Friday, April 29, 2005

The Legacy Thing


I met a traveler from an antique land
Who said: Two vast and trunkless legs of stone
Stand in the desert. Near them, on the sand,
Half sunk, a shattered visage lies, whose frown,
And wrinkled lip, and sneer of cold command,
Tell that its sculptor well those passions read,
Which yet survive, stamped on these lifeless things,
The hand that mocked them, and the heart that fed,
And on the pedestal these words appear:
"My name is Ozymandias, King of Kings:
Look upon my works, ye Mighty, and despair!"
Nothing beside remains. Round the decay
Of that colossal wreck, boundless and bare
The lone and level sands stretch far away.

-Percy Bysshe Shelley

The time has come to speak of Legacy.

There are many definitions, most speak of a "gift left to future generations."

Legacy is that which endures when the person is gone. Legacy endures longer than memory.

Legacy is the history you write for yourself. You can change your Legacy every day you live.

Then others will dissect it and report it for you.

Legacy is the accumulated and resulting meme of one's objective, historical record.

Very simple and ordinary people leave quite a profound Legacy.

I don't like the current cultural infatuation with celebrity journalists. As Wonkette recently wrote, the sublime has indeed given way to the ridiculous; now we have "Celebrity Journalist Decries Celebrity Journalism!"

But there is a young journalist today playing an interesting dual role in the realm of Legacy today. His name is Dahr Jamail, and he is an "unembedded" journalist reporting out of Iraq. His frank and honest reporting of what he has seen in that country is moving, even shocking, and certainly important. On one hand, Jamail is establishing his own legacy. At the same time, his reporting threatens to recast the POTUS' legacy as well.

Starting wars, whether you lose them or win them, is a good way to build a Legacy.

Luckily, not too many people really get the chance to start a war.

We don't think of war building anything. But wars can build. They build a record of words. They build a record of images (caution: graphic images). They build a hope that if we read the record, we might once and for all realize that war really is hell.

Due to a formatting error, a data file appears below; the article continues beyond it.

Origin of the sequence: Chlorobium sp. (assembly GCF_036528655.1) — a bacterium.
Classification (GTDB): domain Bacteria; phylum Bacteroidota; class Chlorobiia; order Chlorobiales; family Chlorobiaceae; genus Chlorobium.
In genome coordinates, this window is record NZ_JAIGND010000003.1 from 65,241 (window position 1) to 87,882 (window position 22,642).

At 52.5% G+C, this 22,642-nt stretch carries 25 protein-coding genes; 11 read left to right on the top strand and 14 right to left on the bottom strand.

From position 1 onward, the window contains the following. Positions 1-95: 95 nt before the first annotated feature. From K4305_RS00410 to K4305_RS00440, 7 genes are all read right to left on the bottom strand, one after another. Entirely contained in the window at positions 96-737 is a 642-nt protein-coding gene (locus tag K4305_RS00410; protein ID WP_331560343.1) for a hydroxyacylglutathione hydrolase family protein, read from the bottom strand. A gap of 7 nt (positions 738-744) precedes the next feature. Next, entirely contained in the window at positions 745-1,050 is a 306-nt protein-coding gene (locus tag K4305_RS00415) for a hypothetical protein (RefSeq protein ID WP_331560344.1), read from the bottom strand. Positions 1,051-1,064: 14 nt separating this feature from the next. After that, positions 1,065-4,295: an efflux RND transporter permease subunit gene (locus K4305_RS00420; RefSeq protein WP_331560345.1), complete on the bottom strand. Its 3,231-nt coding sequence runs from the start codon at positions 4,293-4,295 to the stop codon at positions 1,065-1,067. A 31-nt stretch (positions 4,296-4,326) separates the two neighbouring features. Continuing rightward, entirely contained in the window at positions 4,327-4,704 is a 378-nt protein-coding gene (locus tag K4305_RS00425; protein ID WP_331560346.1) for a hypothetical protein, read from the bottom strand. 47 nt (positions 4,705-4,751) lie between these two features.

National leaders are expected to "leave a Legacy." The current POTUS claims not to care about his Legacy.


Since you have a chance to leave a Legacy, and famous people have even more likelihood of being said to leave a Legacy, it really seems that everyone of us should try to leave the best Legacy we can.

I am sitting in a room full of agriculture sector folks and renewable energy folks. The place is awash in thoughts of Legacy. Farmers wondering if they will be able to pass their farming Legacy to their children. Renewable energy folks wondering if they will leave a Legacy of a cleaner energy future--and whether the farmers will help them.

In Washington, D.C., the POTUS wants to leave his own Legacy. He called for a Legacy of nuclear power; of refineries on abandoned military bases; of drilling in the Arctic National Wildlife Preserve; of tax breaks for diesel cars; of liquified natural gas terminals.

Here is an idea more in track with my own thoughts:

"The right of citizens of the United States to use and enjoy air, water, wildlife, and other renewable resources determined by the Congress to be common property shall not be impaired, nor shall such use impair their availability for the use of future generations."

This is the language of the proposed US Constitutional "Seventh Generation Amendment."

If we can all leave a Legacy, what Legacy would we leave?



Anonymous Anonymous said...

nice. I like the amendment a lot

11:24 AM  

Post a Comment

<< Home